You will be redirected back to your article in seconds

Hank Jones Trio

All too often, the elder statesmen of jazz tend to either succumb to cantankerousness or drift off into kitsch. Octogenarian pianist Hank Jones, however, brings his decades of experience into play without the slightest whiff of attitude.

With:
Musicians: Hank Jones, George Mraz, Kenny Washington. Guest soloist: Joe Lovano.

All too often, the elder statesmen of jazz tend to either succumb to cantankerousness or drift off into kitsch. Octogenarian pianist Hank Jones, however, brings his decades of experience into play without the slightest whiff of attitude: His tenor, as evidenced at this rare Manhattan club date, is that of a wizened uncle, eager to impart his wisdom, but careful not to do it by force-feeding.

Opening with a vibrant, softly glowing rendition of Kurt Weill’s “Speak Low,” Jones seemed intent on enveloping his audience in a plush sonic cloak — creating an ambiance that split the difference between easy comfort and sleek sophistication. Loping languidly across the keys on a wistful version of “Lady Luck” (written by his late brother, cornetist Thad Jones), he accentuated the former element in the friendliest of fashion.

Given a resume that includes stints with artists as varied as Ella Fitzgerald and Charlie Parker (whose “Now’s the Time” provided one of the perf’s grittier interludes), you’d expect Jones to show plenty of range in concert. And on that front, he didn’t disappoint, segueing deftly between earthy be-bop vamping and elegant melody-spinning — even merging the two on a querulous version of Mary Lou Williams’ “Lonely Moments.”

Jones isn’t the kind of player who sets out to dazzle. Eschewing flash, he solos with a surprising dexterity — engaging his audience and fellow musicians in a dialogue that’s rife with complete sentences, but short on exclamation points. Bassist George Mraz, a frequent collaborator of Jones’, shares that musical lexicon, as borne out by the loose, arcing solos he dropped into several tunes.

Guest soloist Joe Lovano, who joined the trio for the final third of the 75-minute set, offered some pleasantly burnished solos that ultimately seemed more decorative than expressionistic. The saxophonist, masterful at tailoring his tone to fit his surroundings, lopped off a good bit of his higher register and forswore some of his more intense tendencies. A bit more edge wouldn’t have hurt, but Lovano’s gently applied icing suited this sweet evening just fine.

Hank Jones Trio

Birdland; 225 seats; $35 top

Production: Presented by Festival Prods. Reviewed June 25, 2001.

Cast: Musicians: Hank Jones, George Mraz, Kenny Washington. Guest soloist: Joe Lovano.

More Music

  • ASBURY PARK, NJ - JUNE 18:

    Bruce Springsteen Brings the Boogie to Asbury Park Venue's Grand Reopening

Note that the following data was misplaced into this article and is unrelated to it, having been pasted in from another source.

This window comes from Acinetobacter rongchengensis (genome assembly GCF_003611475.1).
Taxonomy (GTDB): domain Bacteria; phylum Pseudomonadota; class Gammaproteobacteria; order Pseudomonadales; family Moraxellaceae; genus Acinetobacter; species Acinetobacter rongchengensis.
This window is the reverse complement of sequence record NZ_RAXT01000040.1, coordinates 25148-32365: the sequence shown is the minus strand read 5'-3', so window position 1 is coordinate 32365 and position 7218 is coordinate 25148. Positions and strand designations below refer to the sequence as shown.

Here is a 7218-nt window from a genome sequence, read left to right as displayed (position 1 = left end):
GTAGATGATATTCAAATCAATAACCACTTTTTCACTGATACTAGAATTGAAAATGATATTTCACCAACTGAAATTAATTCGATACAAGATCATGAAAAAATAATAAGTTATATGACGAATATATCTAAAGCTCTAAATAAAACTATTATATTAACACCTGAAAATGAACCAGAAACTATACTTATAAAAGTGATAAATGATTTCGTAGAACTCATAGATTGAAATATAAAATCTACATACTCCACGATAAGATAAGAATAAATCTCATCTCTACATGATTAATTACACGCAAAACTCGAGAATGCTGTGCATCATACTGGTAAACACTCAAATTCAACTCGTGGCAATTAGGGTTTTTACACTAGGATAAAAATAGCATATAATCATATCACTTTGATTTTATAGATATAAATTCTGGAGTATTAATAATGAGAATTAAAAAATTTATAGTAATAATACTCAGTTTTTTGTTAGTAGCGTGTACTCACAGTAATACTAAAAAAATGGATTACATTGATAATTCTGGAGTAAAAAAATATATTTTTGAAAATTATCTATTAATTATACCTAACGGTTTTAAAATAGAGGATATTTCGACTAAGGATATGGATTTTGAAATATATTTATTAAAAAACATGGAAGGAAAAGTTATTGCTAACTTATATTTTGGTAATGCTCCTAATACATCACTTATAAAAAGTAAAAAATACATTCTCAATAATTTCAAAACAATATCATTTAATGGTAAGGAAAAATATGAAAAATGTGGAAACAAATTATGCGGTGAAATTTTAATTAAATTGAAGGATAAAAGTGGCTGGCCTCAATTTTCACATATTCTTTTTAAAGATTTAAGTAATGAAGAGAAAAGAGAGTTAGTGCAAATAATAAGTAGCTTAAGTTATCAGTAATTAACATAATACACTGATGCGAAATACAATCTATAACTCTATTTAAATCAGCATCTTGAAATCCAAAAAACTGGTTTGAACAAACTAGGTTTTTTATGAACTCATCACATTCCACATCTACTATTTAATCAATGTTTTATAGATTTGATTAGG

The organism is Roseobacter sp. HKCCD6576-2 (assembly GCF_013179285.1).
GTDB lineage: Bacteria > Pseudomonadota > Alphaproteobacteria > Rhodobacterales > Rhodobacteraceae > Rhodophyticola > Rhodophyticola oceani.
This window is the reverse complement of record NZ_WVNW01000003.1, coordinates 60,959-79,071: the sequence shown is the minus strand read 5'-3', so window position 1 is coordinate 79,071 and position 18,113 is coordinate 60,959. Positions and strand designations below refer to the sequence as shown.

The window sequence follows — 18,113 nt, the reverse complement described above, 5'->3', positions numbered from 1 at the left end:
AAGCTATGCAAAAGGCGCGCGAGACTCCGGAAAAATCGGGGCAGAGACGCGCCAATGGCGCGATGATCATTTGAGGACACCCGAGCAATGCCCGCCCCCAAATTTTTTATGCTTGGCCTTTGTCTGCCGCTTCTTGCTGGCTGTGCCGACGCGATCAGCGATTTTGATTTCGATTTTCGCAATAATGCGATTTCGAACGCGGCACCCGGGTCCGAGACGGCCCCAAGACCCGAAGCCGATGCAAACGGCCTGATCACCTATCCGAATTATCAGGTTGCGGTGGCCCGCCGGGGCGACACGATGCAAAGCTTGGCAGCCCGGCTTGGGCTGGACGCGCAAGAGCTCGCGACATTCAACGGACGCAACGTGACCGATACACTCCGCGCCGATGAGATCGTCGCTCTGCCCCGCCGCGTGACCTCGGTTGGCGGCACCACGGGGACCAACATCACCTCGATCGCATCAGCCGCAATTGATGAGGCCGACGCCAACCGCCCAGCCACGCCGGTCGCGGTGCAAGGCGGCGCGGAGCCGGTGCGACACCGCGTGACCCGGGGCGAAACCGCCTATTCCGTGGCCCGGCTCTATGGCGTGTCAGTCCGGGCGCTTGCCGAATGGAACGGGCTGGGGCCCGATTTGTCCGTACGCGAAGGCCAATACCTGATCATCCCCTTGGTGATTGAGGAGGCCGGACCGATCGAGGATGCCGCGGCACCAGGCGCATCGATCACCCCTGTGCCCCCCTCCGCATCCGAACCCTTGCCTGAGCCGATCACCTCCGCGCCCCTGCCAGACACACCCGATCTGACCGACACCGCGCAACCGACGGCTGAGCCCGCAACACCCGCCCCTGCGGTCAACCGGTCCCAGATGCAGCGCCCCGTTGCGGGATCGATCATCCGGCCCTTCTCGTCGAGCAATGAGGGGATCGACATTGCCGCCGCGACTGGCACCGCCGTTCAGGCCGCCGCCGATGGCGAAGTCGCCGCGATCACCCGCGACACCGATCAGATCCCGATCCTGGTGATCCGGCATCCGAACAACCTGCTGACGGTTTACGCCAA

All too often, the elder statesmen of jazz tend to either succumb to cantankerousness or drift off into kitsch. Octogenarian pianist Hank Jones, however, brings his decades of experience into play without the slightest whiff of attitude: His tenor, as evidenced at this rare Manhattan club date, is that of a wizened uncle, eager to […]

  • Robbie Williams

    Robbie Williams On His World Cup Middle Finger: ‘I Cannot Trust Me’

    All too often, the elder statesmen of jazz tend to either succumb to cantankerousness or drift off into kitsch. Octogenarian pianist Hank Jones, however, brings his decades of experience into play without the slightest whiff of attitude: His tenor, as evidenced at this rare Manhattan club date, is that of a wizened uncle, eager to […]

  • Carpool Karaoke in London with Paul

    First Look at Paul McCartney in 'Carpool Karaoke' (Watch)

    All too often, the elder statesmen of jazz tend to either succumb to cantankerousness or drift off into kitsch. Octogenarian pianist Hank Jones, however, brings his decades of experience into play without the slightest whiff of attitude: His tenor, as evidenced at this rare Manhattan club date, is that of a wizened uncle, eager to […]

  • Beyonce Jay Z video

    Album Review: Beyonce & Jay-Z's 'Everything Is Love'

    All too often, the elder statesmen of jazz tend to either succumb to cantankerousness or drift off into kitsch. Octogenarian pianist Hank Jones, however, brings his decades of experience into play without the slightest whiff of attitude: His tenor, as evidenced at this rare Manhattan club date, is that of a wizened uncle, eager to […]

  • XXXTentacion

    Rapper XXXTentacion Dies After Shooting

    All too often, the elder statesmen of jazz tend to either succumb to cantankerousness or drift off into kitsch. Octogenarian pianist Hank Jones, however, brings his decades of experience into play without the slightest whiff of attitude: His tenor, as evidenced at this rare Manhattan club date, is that of a wizened uncle, eager to […]

  • Calvin Harris

    Calvin Harris, Hakkasan Partner to Eliminate Plastic Straws (EXCLUSIVE)

    All too often, the elder statesmen of jazz tend to either succumb to cantankerousness or drift off into kitsch. Octogenarian pianist Hank Jones, however, brings his decades of experience into play without the slightest whiff of attitude: His tenor, as evidenced at this rare Manhattan club date, is that of a wizened uncle, eager to […]

  • Robert Trujillo Lars Ulrich

    Metallica Donates Swede Polar Music Prize to Three Charities

    All too often, the elder statesmen of jazz tend to either succumb to cantankerousness or drift off into kitsch. Octogenarian pianist Hank Jones, however, brings his decades of experience into play without the slightest whiff of attitude: His tenor, as evidenced at this rare Manhattan club date, is that of a wizened uncle, eager to […]

More From Our Brands

Access exclusive content